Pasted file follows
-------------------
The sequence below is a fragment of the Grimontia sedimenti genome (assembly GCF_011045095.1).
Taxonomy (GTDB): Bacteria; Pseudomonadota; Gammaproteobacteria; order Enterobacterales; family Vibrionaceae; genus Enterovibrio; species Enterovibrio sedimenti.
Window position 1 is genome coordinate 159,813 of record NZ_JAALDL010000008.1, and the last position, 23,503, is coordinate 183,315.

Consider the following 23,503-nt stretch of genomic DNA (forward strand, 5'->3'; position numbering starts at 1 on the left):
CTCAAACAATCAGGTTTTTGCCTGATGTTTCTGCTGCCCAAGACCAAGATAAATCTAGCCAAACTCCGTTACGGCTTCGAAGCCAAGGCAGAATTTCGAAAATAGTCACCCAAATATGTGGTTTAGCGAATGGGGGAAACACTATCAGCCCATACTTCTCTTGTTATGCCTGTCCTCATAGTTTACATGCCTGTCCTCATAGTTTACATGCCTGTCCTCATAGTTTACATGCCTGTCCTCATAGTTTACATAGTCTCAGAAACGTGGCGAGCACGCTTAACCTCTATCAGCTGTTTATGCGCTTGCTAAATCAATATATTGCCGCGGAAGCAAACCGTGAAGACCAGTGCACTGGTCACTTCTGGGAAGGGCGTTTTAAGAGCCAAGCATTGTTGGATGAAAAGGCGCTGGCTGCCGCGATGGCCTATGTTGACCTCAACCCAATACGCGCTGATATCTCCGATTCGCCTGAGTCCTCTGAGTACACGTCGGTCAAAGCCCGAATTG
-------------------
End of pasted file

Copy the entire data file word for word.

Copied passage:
The sequence below is a fragment of the Grimontia sedimenti genome (assembly GCF_011045095.1).
Taxonomy (GTDB): Bacteria; Pseudomonadota; Gammaproteobacteria; order Enterobacterales; family Vibrionaceae; genus Enterovibrio; species Enterovibrio sedimenti.
Window position 1 is genome coordinate 159,813 of record NZ_JAALDL010000008.1, and the last position, 23,503, is coordinate 183,315.

Consider the following 23,503-nt stretch of genomic DNA (forward strand, 5'->3'; position numbering starts at 1 on the left):
CTCAAACAATCAGGTTTTTGCCTGATGTTTCTGCTGCCCAAGACCAAGATAAATCTAGCCAAACTCCGTTACGGCTTCGAAGCCAAGGCAGAATTTCGAAAATAGTCACCCAAATATGTGGTTTAGCGAATGGGGGAAACACTATCAGCCCATACTTCTCTTGTTATGCCTGTCCTCATAGTTTACATGCCTGTCCTCATAGTTTACATGCCTGTCCTCATAGTTTACATGCCTGTCCTCATAGTTTACATAGTCTCAGAAACGTGGCGAGCACGCTTAACCTCTATCAGCTGTTTATGCGCTTGCTAAATCAATATATTGCCGCGGAAGCAAACCGTGAAGACCAGTGCACTGGTCACTTCTGGGAAGGGCGTTTTAAGAGCCAAGCATTGTTGGATGAAAAGGCGCTGGCTGCCGCGATGGCCTATGTTGACCTCAACCCAATACGCGCTGATATCTCCGATTCGCCTGAGTCCTCTGAGTACACGTCGGTCAAAGCCCGAATTG